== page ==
Davy Prentiss – this guy is such a tool, I thought I could not feel for him at all, but by the end of this book, I felt pity for him. Everything he believed in is turned back on him and he is abandoned by everyone – except Todd. No spoliers, but from me at least, there were tears.
This is a novel of growing tensions, of revelations, of war and all it’s sorrow. It ends with a match being thrown onto a tinder box. Now I have to read book three Monsters of Men to find out who survives.
A rich and rewarding novel which gripped me from beginning to end. Book three here I come!
Ages 14 and up.
The Knife of Never Letting Go by Patrick Ness
My rating: 5 of 5 stars
I think I should state up front that this was my second attempt at reading this book. The first time (about 2 years ago) I grew impatient with the voice of Todd and gave up. I am so glad I tried again.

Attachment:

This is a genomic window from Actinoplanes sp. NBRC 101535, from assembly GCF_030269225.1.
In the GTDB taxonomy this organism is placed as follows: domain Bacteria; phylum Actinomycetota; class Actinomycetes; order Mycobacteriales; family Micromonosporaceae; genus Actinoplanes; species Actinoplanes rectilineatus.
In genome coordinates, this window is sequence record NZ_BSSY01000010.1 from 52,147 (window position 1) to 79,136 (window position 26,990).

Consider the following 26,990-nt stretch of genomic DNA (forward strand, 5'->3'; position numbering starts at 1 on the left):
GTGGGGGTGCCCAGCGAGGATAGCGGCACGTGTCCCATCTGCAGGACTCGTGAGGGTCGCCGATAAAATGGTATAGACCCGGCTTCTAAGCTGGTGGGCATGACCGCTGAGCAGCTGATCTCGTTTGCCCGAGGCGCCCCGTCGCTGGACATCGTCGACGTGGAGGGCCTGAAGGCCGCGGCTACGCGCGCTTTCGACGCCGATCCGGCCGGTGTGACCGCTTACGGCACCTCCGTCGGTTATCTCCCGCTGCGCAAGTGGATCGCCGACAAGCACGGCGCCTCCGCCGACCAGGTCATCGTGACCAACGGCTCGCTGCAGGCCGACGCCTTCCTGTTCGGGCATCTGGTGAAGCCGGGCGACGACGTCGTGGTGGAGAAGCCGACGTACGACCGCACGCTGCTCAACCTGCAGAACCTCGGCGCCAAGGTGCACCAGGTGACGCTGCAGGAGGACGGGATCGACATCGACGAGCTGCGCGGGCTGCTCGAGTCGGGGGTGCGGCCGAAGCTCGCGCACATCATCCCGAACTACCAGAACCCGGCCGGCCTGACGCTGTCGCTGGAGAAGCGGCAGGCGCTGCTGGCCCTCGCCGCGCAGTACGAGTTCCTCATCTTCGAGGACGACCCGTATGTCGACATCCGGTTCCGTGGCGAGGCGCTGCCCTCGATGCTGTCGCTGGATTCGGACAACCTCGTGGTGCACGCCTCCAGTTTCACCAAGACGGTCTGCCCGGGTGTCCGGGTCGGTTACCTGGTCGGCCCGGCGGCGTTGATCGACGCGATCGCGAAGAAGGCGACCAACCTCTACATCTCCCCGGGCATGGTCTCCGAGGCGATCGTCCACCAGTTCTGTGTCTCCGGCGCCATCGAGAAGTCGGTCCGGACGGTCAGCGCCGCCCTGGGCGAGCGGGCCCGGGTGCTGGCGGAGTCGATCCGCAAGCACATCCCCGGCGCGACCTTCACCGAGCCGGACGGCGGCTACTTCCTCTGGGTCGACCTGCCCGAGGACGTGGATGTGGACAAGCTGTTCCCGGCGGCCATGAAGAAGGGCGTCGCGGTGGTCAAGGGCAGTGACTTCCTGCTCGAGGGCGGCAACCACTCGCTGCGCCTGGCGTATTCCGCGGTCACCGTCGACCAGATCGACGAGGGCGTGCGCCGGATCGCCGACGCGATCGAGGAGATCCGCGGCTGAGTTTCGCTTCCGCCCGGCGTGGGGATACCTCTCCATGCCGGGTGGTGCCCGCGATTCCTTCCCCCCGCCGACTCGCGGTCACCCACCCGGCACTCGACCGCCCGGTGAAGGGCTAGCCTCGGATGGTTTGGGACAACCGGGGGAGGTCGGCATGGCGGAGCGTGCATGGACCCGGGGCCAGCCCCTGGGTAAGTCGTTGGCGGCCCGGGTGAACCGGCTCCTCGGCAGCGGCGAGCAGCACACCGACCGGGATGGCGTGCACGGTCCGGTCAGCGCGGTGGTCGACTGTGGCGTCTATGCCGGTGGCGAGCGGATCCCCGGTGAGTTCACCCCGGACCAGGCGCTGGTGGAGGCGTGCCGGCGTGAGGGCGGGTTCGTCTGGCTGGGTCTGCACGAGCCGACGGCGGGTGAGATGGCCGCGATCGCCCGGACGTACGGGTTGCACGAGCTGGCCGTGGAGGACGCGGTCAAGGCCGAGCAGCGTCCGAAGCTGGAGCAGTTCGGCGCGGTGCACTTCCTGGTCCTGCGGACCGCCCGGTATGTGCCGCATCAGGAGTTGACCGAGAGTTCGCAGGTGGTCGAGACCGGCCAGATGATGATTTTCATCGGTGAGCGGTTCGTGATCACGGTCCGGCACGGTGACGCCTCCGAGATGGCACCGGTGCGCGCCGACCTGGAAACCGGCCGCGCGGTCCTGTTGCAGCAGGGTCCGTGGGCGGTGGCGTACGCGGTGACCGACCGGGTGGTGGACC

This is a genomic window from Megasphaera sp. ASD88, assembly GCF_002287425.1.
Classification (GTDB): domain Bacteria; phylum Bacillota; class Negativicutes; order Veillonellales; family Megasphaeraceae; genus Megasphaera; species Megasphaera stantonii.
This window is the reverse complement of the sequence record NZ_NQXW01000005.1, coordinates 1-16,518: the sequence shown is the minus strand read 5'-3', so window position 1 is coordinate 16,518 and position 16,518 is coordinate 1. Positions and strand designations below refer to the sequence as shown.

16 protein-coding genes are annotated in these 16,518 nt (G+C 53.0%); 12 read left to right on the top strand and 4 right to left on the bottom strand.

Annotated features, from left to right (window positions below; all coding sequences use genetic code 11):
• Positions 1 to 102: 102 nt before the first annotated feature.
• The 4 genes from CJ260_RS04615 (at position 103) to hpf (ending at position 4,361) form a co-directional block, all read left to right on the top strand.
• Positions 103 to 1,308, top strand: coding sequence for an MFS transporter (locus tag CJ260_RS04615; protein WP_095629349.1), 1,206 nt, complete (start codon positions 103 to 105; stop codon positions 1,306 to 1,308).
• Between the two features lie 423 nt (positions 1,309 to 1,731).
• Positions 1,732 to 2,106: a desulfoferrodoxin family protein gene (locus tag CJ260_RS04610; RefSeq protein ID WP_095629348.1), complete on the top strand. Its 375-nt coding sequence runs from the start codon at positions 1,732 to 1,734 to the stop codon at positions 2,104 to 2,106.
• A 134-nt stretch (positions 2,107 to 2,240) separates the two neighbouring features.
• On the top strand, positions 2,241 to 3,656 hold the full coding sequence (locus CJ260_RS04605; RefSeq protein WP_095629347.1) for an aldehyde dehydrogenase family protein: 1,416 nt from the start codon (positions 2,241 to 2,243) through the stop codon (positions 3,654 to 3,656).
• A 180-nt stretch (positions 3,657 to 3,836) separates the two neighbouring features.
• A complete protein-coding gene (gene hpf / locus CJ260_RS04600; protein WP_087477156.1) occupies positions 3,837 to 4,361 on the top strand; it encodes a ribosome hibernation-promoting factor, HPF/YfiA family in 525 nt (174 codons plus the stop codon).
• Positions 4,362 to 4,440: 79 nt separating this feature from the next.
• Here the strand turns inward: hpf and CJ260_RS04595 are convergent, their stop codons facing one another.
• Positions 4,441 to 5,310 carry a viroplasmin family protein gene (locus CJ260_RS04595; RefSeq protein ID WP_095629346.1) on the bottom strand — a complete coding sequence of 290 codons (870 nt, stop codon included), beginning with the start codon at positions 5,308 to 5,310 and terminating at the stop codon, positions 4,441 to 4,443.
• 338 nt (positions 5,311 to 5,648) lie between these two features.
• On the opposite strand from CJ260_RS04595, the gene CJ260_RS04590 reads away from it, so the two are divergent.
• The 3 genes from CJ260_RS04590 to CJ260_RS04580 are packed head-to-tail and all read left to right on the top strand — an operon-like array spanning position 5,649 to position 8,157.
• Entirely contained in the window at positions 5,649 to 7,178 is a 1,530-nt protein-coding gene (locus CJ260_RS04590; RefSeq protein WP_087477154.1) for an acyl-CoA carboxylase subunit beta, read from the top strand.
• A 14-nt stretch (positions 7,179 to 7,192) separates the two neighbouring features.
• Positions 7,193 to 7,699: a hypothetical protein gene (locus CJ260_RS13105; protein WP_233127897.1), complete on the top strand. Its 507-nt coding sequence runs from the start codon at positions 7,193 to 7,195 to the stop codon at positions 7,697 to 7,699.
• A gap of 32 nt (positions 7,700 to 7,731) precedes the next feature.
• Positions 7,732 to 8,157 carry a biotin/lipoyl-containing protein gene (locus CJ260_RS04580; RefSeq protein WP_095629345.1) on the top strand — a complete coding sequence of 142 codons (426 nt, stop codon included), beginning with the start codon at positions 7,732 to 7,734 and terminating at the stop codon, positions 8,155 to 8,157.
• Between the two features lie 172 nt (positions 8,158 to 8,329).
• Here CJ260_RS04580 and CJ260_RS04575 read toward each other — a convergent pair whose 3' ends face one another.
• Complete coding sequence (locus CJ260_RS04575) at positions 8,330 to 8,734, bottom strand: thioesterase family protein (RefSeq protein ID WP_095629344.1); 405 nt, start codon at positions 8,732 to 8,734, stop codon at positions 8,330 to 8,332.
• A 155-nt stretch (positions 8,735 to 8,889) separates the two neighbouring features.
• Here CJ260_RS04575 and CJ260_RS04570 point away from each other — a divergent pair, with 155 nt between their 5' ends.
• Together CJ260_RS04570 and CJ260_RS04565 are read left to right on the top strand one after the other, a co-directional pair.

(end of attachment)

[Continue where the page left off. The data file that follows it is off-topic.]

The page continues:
Todd Hewitt lives in a world of Noise. Even when the men (and there are only men) in Prentisstown aren’t speaking, you can hear what they are saying. Not just the men either- the animals too. About a month before Todd turns 13 (and becomes a Man), his life is thrown into chaos when the two men who have cared for him all his life tell him he must leave his home and never return. Confused, but trusting their judgement, Todd and his dog, Manchee, flee Prentisstown as an armed conflict erupts. Men from the settlement come after Todd and Manchee and they realise they are on their own and fighting to survive. As they run, they discover, Viola, a girl of unknown origin who does not emit Noise. At first Todd is wary of her, but it soon becomes apparent that Viola is in as much danger as Todd, if not more.